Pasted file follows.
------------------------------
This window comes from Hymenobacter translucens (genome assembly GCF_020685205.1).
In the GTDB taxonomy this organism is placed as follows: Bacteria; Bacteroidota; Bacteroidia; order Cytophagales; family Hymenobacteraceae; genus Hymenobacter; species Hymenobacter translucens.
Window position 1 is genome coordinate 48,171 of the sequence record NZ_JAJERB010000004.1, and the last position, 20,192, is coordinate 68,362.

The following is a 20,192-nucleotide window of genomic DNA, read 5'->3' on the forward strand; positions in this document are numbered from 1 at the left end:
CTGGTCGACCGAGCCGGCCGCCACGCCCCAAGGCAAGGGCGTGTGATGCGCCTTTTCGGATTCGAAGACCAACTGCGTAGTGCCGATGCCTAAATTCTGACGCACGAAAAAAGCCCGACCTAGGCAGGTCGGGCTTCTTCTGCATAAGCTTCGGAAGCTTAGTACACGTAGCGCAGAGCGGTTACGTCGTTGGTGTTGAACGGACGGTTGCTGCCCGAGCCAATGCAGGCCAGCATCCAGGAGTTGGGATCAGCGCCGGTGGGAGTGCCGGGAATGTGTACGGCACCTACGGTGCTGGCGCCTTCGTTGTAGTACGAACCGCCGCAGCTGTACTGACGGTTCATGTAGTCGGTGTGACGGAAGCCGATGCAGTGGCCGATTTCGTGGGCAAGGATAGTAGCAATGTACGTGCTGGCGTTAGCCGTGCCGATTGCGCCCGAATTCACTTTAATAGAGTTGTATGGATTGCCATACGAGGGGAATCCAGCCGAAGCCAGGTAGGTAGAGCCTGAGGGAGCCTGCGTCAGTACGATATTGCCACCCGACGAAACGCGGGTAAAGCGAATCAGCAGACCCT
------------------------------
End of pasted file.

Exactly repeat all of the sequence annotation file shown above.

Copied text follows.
This window comes from Hymenobacter translucens (genome assembly GCF_020685205.1).
In the GTDB taxonomy this organism is placed as follows: Bacteria; Bacteroidota; Bacteroidia; order Cytophagales; family Hymenobacteraceae; genus Hymenobacter; species Hymenobacter translucens.
Window position 1 is genome coordinate 48,171 of the sequence record NZ_JAJERB010000004.1, and the last position, 20,192, is coordinate 68,362.

The following is a 20,192-nucleotide window of genomic DNA, read 5'->3' on the forward strand; positions in this document are numbered from 1 at the left end:
CTGGTCGACCGAGCCGGCCGCCACGCCCCAAGGCAAGGGCGTGTGATGCGCCTTTTCGGATTCGAAGACCAACTGCGTAGTGCCGATGCCTAAATTCTGACGCACGAAAAAAGCCCGACCTAGGCAGGTCGGGCTTCTTCTGCATAAGCTTCGGAAGCTTAGTACACGTAGCGCAGAGCGGTTACGTCGTTGGTGTTGAACGGACGGTTGCTGCCCGAGCCAATGCAGGCCAGCATCCAGGAGTTGGGATCAGCGCCGGTGGGAGTGCCGGGAATGTGTACGGCACCTACGGTGCTGGCGCCTTCGTTGTAGTACGAACCGCCGCAGCTGTACTGACGGTTCATGTAGTCGGTGTGACGGAAGCCGATGCAGTGGCCGATTTCGTGGGCAAGGATAGTAGCAATGTACGTGCTGGCGTTAGCCGTGCCGATTGCGCCCGAATTCACTTTAATAGAGTTGTATGGATTGCCATACGAGGGGAATCCAGCCGAAGCCAGGTAGGTAGAGCCTGAGGGAGCCTGCGTCAGTACGATATTGCCACCCGACGAAACGCGGGTAAAGCGAATCAGCAGACCCT